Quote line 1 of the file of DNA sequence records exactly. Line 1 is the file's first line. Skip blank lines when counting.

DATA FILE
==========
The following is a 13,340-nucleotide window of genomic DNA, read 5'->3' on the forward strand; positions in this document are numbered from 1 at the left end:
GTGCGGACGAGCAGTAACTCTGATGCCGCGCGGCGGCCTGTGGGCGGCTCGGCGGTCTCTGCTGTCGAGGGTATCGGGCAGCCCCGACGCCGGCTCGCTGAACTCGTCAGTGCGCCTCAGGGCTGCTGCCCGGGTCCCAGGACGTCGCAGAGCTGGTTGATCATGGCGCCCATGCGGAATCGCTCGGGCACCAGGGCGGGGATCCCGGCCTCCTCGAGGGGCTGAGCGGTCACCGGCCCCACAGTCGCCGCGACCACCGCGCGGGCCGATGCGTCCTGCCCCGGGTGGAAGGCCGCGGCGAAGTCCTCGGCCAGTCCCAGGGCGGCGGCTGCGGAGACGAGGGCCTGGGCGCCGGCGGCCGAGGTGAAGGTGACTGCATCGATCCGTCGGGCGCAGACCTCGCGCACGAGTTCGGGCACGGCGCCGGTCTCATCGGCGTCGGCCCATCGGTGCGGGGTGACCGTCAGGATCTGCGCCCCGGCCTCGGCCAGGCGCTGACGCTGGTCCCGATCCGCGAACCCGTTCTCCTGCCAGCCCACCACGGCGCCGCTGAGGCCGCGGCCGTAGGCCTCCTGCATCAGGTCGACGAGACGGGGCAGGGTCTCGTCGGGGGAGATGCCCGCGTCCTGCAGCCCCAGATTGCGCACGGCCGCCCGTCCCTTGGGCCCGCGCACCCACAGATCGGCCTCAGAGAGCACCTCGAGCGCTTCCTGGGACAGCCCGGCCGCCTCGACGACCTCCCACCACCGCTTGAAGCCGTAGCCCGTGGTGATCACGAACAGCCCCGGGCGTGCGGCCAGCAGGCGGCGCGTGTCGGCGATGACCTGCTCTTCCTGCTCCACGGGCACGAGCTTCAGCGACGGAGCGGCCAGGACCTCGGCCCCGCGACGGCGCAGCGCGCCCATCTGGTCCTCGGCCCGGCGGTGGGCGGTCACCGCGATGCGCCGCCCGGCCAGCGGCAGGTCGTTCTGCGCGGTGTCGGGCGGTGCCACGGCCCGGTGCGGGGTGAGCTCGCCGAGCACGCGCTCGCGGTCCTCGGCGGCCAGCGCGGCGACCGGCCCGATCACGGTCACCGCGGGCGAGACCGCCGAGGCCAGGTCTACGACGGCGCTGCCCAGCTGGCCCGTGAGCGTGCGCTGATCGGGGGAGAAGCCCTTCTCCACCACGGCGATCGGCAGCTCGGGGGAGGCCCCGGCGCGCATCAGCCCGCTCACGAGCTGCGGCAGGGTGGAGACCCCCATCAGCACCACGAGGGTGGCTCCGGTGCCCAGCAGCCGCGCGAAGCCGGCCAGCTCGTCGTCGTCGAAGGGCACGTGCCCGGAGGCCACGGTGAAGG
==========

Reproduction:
The following is a 13,340-nucleotide window of genomic DNA, read 5'->3' on the forward strand; positions in this document are numbered from 1 at the left end: